Overnight in Eucla
Eucla is the largest town along the Nullarbor, with a population of about 50 (or maybe even 60?) people. We spent the night camping in the town’s campground, just 13km past the border and 500km into our journey. It’s my pick of the places to stop for the night, because the presence of permanent residents stop it from feeling like yet another soulless roadhouse. It also means that there are better facilities than elsewhere, including a nine-hole golf course. And most importantly there’s a lively, inviting bar to relax in for the evening.
Rising early next morning (we gained 45 minutes at the border, plus would gain another 45 minutes soon along the road), we headed down towards the coastline, to check out the Eucla telegraph station ruins. Opened in 1877, the telegraph station was the reason for Eucla’s establishment. During its days of operations it was one of the busiest telegraph stations outside of Australia’s capital cities. These days, the shells of the buildings hunker down amongst the advancing dunes, slowly disappearing beneath the sand, showing why the town was moved further inland to a hilltop.
Driving Ever Onward…
We headed back on the road, aiming to complete the entire 700km run to Norseman, the next major town and the end of our crossing, in one day. This would be the harder 700km, with no whale watching to break up the journey. Just five roadhouses to stop at spaced out along the highway. As we eased into our long day of driving, the cliffs moved inland from the shoreline. About mid-morning at Madura we reached the prominent escarpment, ascending to the top at Madura Pass. We stopped at the lookout for a view down below.
The most interesting discussion point of the morning was the fair amount of variation in the price of petrol at the different roadhouses. We made the mistake of not filling up at Eucla or Mundrabilla Roadhouse with their “cheap fuel” signs. At Madura roadhouse, where we eventually needed to fill up, the petrol was about 15c dearer per litre. (Further down the road at Balladonia, it is 15c more per litre again, thanks to being the only petrol in 350km. Making it among the most expensive in Australia.)
The Longest Straight on the Nullarbor
We stopped for lunch on the other side of Caiguna Roadhouse at a “blow hole”. The blow holes are places where the caves riddled through the limestone plain have openings at the surface. Air is meant to be felt “blowing” into the underground cavities, although I couldn’t feel anything at this one. As we headed ever onwards, there was not much else to break up the kilometres, until the sign for the famous “90-mile straight”. At 146.6km long, it’s the longest straight stretch of road in Australia (and amongst the most boring), with the sign worthy of a photo break.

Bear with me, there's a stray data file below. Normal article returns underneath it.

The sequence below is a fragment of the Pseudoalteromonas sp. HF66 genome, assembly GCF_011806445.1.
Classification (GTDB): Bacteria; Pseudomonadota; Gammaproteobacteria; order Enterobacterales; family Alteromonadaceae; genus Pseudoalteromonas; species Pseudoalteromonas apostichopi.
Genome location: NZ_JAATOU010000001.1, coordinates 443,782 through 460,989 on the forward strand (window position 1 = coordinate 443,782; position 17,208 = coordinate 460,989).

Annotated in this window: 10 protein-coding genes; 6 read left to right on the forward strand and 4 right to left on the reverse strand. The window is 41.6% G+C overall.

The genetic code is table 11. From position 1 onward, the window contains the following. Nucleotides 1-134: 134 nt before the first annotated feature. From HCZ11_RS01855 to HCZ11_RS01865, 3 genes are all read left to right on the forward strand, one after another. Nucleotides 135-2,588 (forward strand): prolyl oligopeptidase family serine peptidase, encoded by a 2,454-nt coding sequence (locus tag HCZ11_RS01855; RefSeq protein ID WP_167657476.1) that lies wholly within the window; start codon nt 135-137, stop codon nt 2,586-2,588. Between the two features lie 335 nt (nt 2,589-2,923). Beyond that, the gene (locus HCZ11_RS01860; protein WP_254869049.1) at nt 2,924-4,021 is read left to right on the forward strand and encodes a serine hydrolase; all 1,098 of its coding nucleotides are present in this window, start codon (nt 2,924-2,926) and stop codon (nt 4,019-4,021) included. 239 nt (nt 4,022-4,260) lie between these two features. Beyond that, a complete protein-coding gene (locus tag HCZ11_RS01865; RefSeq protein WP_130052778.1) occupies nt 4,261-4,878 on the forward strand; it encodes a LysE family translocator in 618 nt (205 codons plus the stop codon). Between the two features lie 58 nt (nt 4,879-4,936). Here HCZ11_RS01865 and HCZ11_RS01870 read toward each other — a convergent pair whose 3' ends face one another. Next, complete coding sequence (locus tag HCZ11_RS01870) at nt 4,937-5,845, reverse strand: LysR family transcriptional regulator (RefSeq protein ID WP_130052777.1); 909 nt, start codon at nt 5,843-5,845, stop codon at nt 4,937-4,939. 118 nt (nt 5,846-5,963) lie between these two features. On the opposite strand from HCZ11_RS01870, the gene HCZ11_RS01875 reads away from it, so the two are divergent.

Our muscles felt sore from the hours of sitting, prompting us to get out of the car at least every hour or two for a quick stretch. As some rain showers came and went I wished that we still had big open skies above us, instead of dull, grey clouds.
The Final Stretch of Crossing the Nullarbor
At Balladonia, the final roadhouse along the Nullarbor crossing, there is a Cultural Heritage Museum. It’s quite interesting and well worth at least half an hour’s break from driving. One of the most interesting exhibits is about the crash landing of debris from NASA’s Skylab near the roadhouse during 1979, which brought a lot of treasure hunters to the area. Plus there’s displays on Aboriginal culture, the early explorers, the Afghan cameleers and other historical aspects of this remote area. But not too remote: the first proper cappuccinos along the Nullarbor showed that we must be getting back to civilization soon.
The final stretch of the road to Norseman is edged with scrub – it’s definitely no longer a treeless plain. Unfortunately, their closeness to the road means that there isn’t much to see. We had to rely on our endless supply of music to entertain us. Finally, as dusk was falling, we arrived in the gold-mining town of Norseman. It felt almost cosmopolitan after the vast emptiness we had driven through, although we’re definitely still in the outback based on the upcoming girly shows at the local pub. Our 1200km journey completed, its time to crack open a nice bottle of wine, and treat ourselves to some proper beds for the night. A journey that was well worth doing, but I was glad it was over!
Follow our journey crossing the Nullarbor on this map (click on the list of numbered destinations to view each on the map):